Topower is a traditional OEM manufacturer, being the real manufacturer behind units from brands like Tagan and OCZ (not all power supplies from OCZ are manufactured by Topower, though). They also sell power supplies using their own brand and today we are going to review their PowerBird 900 W unit, which uses a full modular cabling system and is based on a two-transformer design. Let’s see whether this is a good unit or not.
Figure 1: Topower PowerBird 900 W power supply.
Figure 2: Topower PowerBird 900 W power supply.
PowerBird 900 W is a long power supply, being 6 57/64” (17.5 cm) deep, using a 120 mm fan on its bottom and featuring active PFC, of course. But what is really different about this power supply is its fully modular cabling system. Usually when manufacturers say their products have a modular cabling system, the main motherboard cable and usually the ATX12V/EPS12V cable come directly from inside the power supply, not using the modular system. This does not happen with PowerBird 900 W, where even the main motherboard cable is attached to the modular system.
Figure 3: Topower PowerBird 900 W power supply.
All cables use a nylon protection and all wires are 18 AWG, except the wires on the main motherboard cable, which are thicker (16 AWG).
The modular system has 11 connectors and this power supply comes with 12 cables:
- Main motherboard cable, with a 20/24-pin connector.
- EPS12V cable.
- One cable with two ATX12V connectors that together form one EPS12V connector.
- Two cables with one six-pin auxiliary video card power connector each.
- Two cables with one six/eight-pin auxiliary video card power connector each.
- One cable with one six-pin and one six/eight pin auxiliary video card power connectors.
- Two cables with four SATA power connectors each.
- Two cables with three standard peripheral power plugs and one floppy disk drive power connector each.
All cables are relatively long, with 21 21/32” (55 cm) between the end that goes into the modular cabling system and the first connector on the cable. On the cables with more than one connector, there is 5 29/32” (15 cm) between the connectors.
Having a total of six power connectors for video cards, this unit supports three-way SLI. Two of these connectors, however, are available on the same cable. This usually leads to voltage drop at the connector when the unit is fully loaded and because of that we prefer to see all connectors using individual cables.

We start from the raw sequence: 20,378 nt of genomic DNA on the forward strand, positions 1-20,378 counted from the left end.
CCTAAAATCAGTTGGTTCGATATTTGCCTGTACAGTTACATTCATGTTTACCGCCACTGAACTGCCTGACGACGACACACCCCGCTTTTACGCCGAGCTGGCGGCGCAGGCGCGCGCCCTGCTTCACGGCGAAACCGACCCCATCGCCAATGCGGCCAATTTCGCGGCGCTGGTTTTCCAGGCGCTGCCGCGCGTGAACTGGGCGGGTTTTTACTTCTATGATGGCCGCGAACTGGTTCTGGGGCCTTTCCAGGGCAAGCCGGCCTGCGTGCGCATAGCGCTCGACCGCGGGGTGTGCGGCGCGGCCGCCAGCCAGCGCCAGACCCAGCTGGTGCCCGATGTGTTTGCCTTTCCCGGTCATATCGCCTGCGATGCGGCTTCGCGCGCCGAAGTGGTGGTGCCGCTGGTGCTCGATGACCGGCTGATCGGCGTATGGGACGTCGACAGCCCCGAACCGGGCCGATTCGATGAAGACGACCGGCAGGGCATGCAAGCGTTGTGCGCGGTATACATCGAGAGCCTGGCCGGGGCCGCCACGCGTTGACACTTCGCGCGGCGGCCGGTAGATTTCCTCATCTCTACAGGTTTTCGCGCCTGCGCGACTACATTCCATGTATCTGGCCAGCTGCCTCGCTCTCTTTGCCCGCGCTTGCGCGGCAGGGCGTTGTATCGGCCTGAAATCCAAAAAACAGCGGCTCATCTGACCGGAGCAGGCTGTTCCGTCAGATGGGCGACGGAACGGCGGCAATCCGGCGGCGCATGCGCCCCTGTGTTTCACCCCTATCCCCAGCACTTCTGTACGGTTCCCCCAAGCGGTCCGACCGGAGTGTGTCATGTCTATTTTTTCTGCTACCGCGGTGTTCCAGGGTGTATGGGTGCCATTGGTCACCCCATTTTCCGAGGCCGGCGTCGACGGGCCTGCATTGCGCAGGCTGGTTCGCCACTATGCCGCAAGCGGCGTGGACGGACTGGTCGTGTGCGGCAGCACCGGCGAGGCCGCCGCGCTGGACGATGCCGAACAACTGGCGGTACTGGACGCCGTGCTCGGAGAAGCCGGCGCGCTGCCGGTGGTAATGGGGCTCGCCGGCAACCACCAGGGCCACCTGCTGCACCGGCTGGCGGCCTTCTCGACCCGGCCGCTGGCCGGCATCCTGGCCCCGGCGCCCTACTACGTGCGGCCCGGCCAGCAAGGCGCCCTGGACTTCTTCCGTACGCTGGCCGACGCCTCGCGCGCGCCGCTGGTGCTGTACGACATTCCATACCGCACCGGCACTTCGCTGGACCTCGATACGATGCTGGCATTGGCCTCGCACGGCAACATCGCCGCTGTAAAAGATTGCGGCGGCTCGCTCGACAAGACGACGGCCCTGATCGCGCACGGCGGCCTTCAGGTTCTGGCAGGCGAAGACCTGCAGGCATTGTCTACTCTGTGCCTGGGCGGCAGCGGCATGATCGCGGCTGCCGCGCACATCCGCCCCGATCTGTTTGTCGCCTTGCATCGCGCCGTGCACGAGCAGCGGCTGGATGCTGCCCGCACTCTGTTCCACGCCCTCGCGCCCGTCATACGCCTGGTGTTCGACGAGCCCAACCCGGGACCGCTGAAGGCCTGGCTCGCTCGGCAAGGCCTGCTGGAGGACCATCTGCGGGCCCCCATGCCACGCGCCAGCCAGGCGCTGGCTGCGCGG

Now let’s take an in-depth look inside this power supply.
[nextpage title=”A Look Inside The PowerBird 900 W”]
We decided to disassemble this power supply to see what it looks like inside, how it is designed, and what components are used. Please read our Anatomy of Switching Power Supplies tutorial to understand how a power supply works and to compare this power supply to others.
This page will be an overview, and then in the following pages we will discuss in detail the quality and ratings of the components used.
[nextpage title=”Transient Filtering Stage”]
As we have mentioned in other articles and reviews, the first place we look when opening a power supply for a hint about its quality, is its filtering stage. The recommended components for this stage are two ferrite coils, two ceramic capacitors (Y capacitors, usually blue), one metalized polyester capacitor (X capacitor), and one MOV (Metal-Oxide Varistor). Very low-end power supplies use fewer components, usually removing the MOV and the first coil.
On this power supply this stage is flawless. On the main AC connector (Figure 8) it has already all the required filtering components and more: four Y capacitors, one X capacitor and two ferrite coils. On the main printed circuit board it has one X capacitor, two Y capacitors and one ferrite coil, plus another X capacitor after the rectifying bridge. There are two MOV’s located after the rectifying bridge behind the two big electrolytic capacitors (not shown in Figure 9) and not before as usual.
Figure 8: Transient filtering stage (part 1).
Figure 9: Transient filtering stage (part 2).
In the next page we will have a more detailed discussion about the components used in the Topower PowerBird 900 W.
[nextpage title=”Primary Analysis”]
On this page we will take an in-depth look at the primary stage of PowerBird 900 W. For a better understanding, please read our Anatomy of Switching Power Supplies tutorial.
This power supply uses one GBJ2506 rectifying bridge in its primary, which can deliver up to 25 A at 100°. This component is clearly overspec’ed: at 115 V this unit would be able to pull up to 2,875 W from the power grid; assuming 80% efficiency, the bridge would allow this unit to deliver up to 2,300 W without burning this component. Of course we are only talking about this component and the real li